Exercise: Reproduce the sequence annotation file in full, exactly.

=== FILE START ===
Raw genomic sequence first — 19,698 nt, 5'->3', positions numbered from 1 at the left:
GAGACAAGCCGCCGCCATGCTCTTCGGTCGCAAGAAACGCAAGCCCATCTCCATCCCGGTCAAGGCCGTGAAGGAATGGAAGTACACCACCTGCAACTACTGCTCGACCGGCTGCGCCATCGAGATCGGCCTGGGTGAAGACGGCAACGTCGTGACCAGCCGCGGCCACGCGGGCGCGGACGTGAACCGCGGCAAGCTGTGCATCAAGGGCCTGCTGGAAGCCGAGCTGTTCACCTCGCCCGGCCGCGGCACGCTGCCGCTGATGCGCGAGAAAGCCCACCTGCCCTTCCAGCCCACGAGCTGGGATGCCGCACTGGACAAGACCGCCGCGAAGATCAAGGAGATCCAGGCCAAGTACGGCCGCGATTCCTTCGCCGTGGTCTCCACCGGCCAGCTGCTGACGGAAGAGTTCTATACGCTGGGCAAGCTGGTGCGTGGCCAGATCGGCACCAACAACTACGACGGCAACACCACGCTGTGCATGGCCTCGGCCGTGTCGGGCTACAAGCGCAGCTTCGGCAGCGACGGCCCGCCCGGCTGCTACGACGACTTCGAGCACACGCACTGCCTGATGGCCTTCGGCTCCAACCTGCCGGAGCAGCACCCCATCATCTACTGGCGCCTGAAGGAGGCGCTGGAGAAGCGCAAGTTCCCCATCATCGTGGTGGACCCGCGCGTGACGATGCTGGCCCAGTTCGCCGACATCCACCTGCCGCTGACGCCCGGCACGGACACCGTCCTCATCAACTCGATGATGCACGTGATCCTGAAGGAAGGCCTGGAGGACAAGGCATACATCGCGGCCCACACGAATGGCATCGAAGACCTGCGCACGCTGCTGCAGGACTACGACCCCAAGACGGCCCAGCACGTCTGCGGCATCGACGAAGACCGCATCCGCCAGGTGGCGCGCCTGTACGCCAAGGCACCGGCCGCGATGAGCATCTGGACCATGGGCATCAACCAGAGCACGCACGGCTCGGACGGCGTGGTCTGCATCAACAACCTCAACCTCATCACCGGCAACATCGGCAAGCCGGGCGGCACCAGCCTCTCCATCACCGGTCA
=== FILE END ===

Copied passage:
Raw genomic sequence first — 19,698 nt, 5'->3', positions numbered from 1 at the left:
GAGACAAGCCGCCGCCATGCTCTTCGGTCGCAAGAAACGCAAGCCCATCTCCATCCCGGTCAAGGCCGTGAAGGAATGGAAGTACACCACCTGCAACTACTGCTCGACCGGCTGCGCCATCGAGATCGGCCTGGGTGAAGACGGCAACGTCGTGACCAGCCGCGGCCACGCGGGCGCGGACGTGAACCGCGGCAAGCTGTGCATCAAGGGCCTGCTGGAAGCCGAGCTGTTCACCTCGCCCGGCCGCGGCACGCTGCCGCTGATGCGCGAGAAAGCCCACCTGCCCTTCCAGCCCACGAGCTGGGATGCCGCACTGGACAAGACCGCCGCGAAGATCAAGGAGATCCAGGCCAAGTACGGCCGCGATTCCTTCGCCGTGGTCTCCACCGGCCAGCTGCTGACGGAAGAGTTCTATACGCTGGGCAAGCTGGTGCGTGGCCAGATCGGCACCAACAACTACGACGGCAACACCACGCTGTGCATGGCCTCGGCCGTGTCGGGCTACAAGCGCAGCTTCGGCAGCGACGGCCCGCCCGGCTGCTACGACGACTTCGAGCACACGCACTGCCTGATGGCCTTCGGCTCCAACCTGCCGGAGCAGCACCCCATCATCTACTGGCGCCTGAAGGAGGCGCTGGAGAAGCGCAAGTTCCCCATCATCGTGGTGGACCCGCGCGTGACGATGCTGGCCCAGTTCGCCGACATCCACCTGCCGCTGACGCCCGGCACGGACACCGTCCTCATCAACTCGATGATGCACGTGATCCTGAAGGAAGGCCTGGAGGACAAGGCATACATCGCGGCCCACACGAATGGCATCGAAGACCTGCGCACGCTGCTGCAGGACTACGACCCCAAGACGGCCCAGCACGTCTGCGGCATCGACGAAGACCGCATCCGCCAGGTGGCGCGCCTGTACGCCAAGGCACCGGCCGCGATGAGCATCTGGACCATGGGCATCAACCAGAGCACGCACGGCTCGGACGGCGTGGTCTGCATCAACAACCTCAACCTCATCACCGGCAACATCGGCAAGCCGGGCGGCACCAGCCTCTCCATCACCGGTCA